A year and a half ago and the Mac terminal scared me spitless. I didn’t know how to do anything with it and I didn’t know of anything that I really wanted to do with it. Then I started working with Vagrant, and then Git, and then Grunt, and pretty soon the command line didn’t seem so frightening any more. In fact, once I got down a few basic commands I started helping with server administration and other command liney things at the agency I worked for. Read more
I am neither a command line wiz or a git expert, but learning a few commands in the terminal and learning the basics of Git has changed my workflow forever!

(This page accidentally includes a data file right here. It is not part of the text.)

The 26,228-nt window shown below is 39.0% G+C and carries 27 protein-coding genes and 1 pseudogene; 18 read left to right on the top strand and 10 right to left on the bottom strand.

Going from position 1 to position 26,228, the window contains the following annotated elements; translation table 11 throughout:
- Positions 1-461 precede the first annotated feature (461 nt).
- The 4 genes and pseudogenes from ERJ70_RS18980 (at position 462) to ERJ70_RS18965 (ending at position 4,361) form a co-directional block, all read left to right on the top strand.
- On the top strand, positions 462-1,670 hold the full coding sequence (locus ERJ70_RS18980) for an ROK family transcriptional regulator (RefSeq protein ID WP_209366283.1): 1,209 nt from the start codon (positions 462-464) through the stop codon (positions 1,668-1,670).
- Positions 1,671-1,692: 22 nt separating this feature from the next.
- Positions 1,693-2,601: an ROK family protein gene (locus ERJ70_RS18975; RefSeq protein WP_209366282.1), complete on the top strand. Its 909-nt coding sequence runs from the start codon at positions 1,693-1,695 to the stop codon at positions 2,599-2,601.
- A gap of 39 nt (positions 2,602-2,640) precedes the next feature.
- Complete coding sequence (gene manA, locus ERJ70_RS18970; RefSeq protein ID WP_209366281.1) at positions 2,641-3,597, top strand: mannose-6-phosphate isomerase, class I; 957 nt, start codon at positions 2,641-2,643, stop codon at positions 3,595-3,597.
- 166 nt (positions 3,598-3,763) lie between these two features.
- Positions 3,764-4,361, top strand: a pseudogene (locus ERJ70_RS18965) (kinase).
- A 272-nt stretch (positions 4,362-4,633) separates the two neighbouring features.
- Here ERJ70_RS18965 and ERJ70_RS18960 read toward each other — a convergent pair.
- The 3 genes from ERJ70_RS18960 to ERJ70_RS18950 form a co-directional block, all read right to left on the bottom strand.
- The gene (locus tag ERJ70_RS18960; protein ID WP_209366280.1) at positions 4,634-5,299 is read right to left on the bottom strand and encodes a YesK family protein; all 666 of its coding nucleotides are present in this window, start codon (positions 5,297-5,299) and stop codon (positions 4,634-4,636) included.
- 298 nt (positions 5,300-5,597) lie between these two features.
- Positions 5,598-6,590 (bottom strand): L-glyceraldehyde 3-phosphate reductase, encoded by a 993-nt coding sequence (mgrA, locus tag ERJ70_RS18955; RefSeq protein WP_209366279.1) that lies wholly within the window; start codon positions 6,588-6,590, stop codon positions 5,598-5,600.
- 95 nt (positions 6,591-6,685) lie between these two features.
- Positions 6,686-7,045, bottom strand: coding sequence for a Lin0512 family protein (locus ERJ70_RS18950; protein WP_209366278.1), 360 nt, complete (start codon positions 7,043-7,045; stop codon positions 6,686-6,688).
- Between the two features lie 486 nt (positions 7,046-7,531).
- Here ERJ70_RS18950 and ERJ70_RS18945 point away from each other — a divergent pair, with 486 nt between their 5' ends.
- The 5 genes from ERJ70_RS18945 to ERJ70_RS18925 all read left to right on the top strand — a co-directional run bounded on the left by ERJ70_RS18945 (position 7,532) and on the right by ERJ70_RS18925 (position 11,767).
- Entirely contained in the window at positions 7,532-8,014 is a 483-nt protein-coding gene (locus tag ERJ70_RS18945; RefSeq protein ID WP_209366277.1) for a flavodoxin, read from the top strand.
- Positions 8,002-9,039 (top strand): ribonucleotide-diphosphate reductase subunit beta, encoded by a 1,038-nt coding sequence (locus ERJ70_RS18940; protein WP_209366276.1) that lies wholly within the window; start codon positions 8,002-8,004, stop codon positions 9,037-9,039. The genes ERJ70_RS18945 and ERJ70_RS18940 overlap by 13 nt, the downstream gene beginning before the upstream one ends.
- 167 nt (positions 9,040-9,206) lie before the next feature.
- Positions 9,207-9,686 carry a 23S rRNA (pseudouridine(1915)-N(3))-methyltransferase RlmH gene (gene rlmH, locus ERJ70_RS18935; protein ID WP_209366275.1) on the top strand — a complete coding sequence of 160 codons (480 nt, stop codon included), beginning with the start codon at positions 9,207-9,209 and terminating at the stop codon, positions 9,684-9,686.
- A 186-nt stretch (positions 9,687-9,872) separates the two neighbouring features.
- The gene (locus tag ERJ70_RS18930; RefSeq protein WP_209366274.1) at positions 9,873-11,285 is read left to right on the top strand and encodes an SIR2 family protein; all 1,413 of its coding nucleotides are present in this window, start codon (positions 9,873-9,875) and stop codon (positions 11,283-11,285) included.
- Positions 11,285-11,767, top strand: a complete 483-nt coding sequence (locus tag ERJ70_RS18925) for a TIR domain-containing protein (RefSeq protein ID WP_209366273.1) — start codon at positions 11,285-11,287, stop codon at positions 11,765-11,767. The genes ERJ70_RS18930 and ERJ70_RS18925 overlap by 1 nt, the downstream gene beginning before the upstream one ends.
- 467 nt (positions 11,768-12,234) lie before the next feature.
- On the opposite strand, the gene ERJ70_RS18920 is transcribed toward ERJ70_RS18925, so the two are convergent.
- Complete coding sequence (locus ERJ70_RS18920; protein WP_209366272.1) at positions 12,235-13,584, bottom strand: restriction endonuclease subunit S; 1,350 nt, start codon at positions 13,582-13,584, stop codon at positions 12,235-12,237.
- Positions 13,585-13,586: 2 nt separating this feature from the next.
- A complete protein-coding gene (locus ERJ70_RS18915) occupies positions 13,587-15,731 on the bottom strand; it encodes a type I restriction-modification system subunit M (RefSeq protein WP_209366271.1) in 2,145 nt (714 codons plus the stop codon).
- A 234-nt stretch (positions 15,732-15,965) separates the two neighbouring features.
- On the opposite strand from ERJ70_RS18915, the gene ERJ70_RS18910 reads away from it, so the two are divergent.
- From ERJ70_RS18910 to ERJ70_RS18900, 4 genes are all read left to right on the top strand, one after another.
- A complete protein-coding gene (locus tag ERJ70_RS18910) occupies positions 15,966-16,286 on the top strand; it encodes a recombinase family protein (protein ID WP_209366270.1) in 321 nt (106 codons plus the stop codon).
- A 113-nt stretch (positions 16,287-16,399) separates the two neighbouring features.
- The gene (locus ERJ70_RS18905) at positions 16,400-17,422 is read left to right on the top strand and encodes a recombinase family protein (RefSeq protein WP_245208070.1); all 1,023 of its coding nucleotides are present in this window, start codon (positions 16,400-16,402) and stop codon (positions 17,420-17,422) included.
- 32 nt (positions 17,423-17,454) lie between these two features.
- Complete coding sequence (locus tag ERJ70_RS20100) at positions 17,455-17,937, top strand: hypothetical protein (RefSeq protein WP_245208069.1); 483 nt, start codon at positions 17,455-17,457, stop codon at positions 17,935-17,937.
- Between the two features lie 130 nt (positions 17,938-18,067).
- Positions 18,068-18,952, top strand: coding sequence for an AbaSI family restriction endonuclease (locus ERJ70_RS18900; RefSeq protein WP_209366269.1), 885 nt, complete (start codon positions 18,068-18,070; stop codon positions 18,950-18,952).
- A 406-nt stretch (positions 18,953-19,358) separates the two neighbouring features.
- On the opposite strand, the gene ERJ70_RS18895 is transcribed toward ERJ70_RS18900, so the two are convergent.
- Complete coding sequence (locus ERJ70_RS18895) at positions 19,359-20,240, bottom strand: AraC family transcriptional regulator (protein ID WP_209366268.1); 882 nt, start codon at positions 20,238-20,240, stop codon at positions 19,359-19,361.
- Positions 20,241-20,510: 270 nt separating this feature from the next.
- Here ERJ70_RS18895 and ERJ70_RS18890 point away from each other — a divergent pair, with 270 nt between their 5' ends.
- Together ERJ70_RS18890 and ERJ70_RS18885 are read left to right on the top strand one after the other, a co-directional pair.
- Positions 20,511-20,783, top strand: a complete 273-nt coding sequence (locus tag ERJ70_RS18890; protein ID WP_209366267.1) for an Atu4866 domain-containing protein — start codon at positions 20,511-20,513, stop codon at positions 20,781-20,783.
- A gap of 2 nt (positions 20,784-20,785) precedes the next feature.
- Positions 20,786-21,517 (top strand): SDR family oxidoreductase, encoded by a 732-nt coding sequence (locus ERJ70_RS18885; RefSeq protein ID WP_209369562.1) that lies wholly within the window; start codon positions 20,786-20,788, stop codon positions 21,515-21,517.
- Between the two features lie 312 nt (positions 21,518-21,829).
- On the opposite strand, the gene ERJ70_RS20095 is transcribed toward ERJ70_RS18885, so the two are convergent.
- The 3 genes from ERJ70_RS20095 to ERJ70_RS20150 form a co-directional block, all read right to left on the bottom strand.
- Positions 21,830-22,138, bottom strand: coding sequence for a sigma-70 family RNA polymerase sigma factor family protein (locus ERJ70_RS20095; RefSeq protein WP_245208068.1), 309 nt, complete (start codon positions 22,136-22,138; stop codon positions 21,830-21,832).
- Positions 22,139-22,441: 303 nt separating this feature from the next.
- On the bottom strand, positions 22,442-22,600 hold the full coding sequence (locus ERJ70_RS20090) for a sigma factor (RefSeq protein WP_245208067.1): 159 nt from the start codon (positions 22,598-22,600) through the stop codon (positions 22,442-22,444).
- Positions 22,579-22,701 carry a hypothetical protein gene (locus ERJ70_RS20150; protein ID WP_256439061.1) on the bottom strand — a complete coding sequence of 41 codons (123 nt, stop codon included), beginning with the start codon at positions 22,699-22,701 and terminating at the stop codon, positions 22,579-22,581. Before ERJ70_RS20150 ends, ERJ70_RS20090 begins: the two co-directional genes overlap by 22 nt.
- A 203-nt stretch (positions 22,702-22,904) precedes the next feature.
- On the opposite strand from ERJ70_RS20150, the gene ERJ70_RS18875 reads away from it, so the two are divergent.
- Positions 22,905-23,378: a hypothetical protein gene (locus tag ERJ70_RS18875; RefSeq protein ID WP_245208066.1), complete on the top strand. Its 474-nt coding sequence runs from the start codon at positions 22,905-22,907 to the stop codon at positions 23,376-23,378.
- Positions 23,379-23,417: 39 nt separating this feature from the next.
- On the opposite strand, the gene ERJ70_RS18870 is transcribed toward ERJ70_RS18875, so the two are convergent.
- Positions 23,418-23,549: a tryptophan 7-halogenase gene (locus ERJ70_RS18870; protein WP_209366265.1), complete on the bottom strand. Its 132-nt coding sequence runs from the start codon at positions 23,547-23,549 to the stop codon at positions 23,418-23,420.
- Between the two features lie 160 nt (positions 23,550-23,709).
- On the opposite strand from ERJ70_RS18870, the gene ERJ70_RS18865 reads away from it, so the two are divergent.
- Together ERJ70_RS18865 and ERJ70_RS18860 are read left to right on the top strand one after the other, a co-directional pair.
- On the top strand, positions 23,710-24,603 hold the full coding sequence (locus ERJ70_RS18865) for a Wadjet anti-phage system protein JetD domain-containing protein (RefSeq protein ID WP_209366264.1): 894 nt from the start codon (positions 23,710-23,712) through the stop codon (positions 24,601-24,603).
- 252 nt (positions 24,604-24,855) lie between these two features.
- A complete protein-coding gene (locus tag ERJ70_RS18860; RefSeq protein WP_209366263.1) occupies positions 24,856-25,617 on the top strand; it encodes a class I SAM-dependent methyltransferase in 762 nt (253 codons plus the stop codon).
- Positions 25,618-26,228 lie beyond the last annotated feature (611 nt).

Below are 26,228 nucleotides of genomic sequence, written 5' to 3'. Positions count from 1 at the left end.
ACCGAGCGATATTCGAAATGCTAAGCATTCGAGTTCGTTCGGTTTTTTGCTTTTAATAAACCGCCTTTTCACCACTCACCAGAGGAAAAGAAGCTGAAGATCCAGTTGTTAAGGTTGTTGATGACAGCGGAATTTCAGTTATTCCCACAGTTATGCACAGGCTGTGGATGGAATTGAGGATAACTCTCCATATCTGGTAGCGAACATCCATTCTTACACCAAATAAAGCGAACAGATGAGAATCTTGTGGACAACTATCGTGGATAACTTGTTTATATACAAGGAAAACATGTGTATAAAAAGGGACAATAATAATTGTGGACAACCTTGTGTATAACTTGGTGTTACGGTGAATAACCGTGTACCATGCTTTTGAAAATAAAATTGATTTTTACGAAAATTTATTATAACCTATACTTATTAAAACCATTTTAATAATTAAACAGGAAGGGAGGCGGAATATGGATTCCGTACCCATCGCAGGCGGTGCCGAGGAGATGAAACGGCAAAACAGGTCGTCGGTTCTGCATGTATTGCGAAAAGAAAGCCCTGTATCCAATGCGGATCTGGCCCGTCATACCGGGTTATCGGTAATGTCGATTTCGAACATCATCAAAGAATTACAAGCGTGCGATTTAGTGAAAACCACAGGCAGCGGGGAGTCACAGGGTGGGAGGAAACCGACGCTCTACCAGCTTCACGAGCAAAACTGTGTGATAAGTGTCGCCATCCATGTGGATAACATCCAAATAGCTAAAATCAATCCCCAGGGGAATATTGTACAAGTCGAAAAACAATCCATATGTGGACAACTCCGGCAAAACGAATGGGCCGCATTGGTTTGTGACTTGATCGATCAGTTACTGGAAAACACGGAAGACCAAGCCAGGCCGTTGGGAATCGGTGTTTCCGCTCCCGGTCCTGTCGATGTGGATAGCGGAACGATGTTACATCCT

Here is the scenario that I’ve run into more times than I care to count. While working on a new feature for a project you find it necessary to submit a patch that conflicts with the files you are modifying for the new feature. What is the solution? In the past, this meant undoing all the progress on the new feature request so that nothing is accidentally deployed, writing the patch, deploying, and then try to paste in or rewrite all of the work you just undid. This is uncool and very inefficient.
Or how about this: your client requests a new feature that spans several files, but once it is completed decides that the site audience is not ready for it. Now what do you do? There are more features that need to be developed but how do you continue on without trashing the feature that is now on hold?
Let me introduce you to a better way.
PDF Download: Core Function Definitions